Commentary. If we follow the same reasoning used by Dr. Wharton in the hypothetical case of "Lady Eldon's French Lace," we would find Alice guilty of a criminal attempt. The circumstances of this puzzler seem so bizarre, it would be natural to assume that it is made up, but there was a case in 1977 that came before the New York Court of Appeals and that presented the court with the same sort of dilemma as Alice's attempted murder of a corpse. Alan Dershowitz took the case on appeal, and the case is now studied in law schools throughout the country:
People v. Dlugash (1977)
A few days before Christmas, Joe Bush, Mike Geller, and Melvin Dlugash went out for drinks. Mel and Joe were friends. Joe had been staying at Mike's New York apartment and Mike asked him, several times during the course of the evening for $100 that he said Joe owed in back rent. Joe did not comply with Mike's request. Indeed at one point he turned to Mike and said "You better shut up, or you're going to get a bullet." Around midnight all three went to Mike's apartment where they continued their drinking until approximately 3:30 in the morning. When Mike asked again for his rent money, Joe pulled out a .38 caliber pistol and shot Mike three times. Two of the bullets hit Mike squarely in the chest, piercing his heart. A few minutes later Joe told Mel to fire some extra bullets into Mike's body. Mel took out his own .25 caliber pistol, walked over to Mike, who was lying on the floor, and fired five bullets into his head and face. Later, Mel said that by the time he fired the shots "it looked like Mike Geller was already dead." An autopsy later revealed that Mike was almost certainly dead when he was shot by Mel. Surely, Mel is not guilty of murder if Mike Geller was dead when he shot him, but is Mel guilty of attempted murder?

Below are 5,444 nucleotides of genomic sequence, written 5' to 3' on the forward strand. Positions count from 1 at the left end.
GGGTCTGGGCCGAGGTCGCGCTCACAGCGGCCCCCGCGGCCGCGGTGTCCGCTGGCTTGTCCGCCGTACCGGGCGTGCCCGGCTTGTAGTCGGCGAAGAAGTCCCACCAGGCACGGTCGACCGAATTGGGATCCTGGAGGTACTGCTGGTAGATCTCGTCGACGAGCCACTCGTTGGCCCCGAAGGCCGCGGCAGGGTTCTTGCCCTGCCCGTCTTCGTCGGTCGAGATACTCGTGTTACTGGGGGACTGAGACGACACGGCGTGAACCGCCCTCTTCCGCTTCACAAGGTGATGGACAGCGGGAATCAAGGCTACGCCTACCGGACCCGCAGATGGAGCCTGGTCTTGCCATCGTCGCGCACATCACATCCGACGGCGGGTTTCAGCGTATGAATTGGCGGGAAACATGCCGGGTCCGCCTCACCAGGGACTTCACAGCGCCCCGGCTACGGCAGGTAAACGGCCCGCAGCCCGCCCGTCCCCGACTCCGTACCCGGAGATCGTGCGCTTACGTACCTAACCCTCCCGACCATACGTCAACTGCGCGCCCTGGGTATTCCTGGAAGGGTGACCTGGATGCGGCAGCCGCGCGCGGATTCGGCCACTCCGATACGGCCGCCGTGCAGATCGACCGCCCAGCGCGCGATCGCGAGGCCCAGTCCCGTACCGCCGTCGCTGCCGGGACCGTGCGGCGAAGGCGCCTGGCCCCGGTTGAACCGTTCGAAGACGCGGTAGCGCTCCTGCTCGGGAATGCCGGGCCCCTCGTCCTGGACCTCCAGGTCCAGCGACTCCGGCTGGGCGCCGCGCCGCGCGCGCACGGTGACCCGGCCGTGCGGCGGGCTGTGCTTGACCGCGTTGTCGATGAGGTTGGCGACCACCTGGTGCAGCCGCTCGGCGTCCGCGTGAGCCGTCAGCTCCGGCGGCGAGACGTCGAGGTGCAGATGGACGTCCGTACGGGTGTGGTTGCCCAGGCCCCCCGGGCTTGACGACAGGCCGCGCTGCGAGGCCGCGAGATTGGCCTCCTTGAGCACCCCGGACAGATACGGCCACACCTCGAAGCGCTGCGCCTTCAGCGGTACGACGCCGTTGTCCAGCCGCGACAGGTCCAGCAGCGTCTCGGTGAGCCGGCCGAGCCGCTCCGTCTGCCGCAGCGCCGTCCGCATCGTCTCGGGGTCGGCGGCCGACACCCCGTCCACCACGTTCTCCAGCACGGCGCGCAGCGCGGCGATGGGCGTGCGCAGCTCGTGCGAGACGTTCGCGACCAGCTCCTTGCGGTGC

Dershowitz writes about this case in his book, THE BEST DEFENSE, in a Chapter he titles "Whatever Else It May Be, It is Not Murder to Shoot a Dead Body: Man Dies But Once." But most of us would agree. You cannot murder a corpse. Dlugash presented the Court with the further, much tougher, question: "Can you attempt to murder a man who is already dead?" The Court decided against Dlugash and offered an analysis similar to Dr. Wharton's reasoning in Lady Eldon's case. The Court focused on what Mel intended or believed, not on what actually happened. If Mel believed Geller to be alive at the moment that he shot him, the Court opined, he was guilty of attempted murder, even if Geller was in fact dead at the time.
The Court's reasoning went more or less as follows: The mere fact that an act would not constitute a crime under the actual circumstances, will not save the defendant from an attempt conviction, if the defendant believed the circumstances were otherwise, and had the defendant's belief been correct, what the defendant set out to do would constitute a crime. Or as Alan Dershowitz put it, summarizing the Appeals Court's opinion in Dlugash, a person can be found guilty of an attempt "so long as the Ścrime' that was attempted Ścould have been committed had the attendant circumstances been as [the defendant] believed them to be.'" What do you think? Are you happy with the Court's reasoning? Then look at the next puzzler and apply the same reasoning to it.
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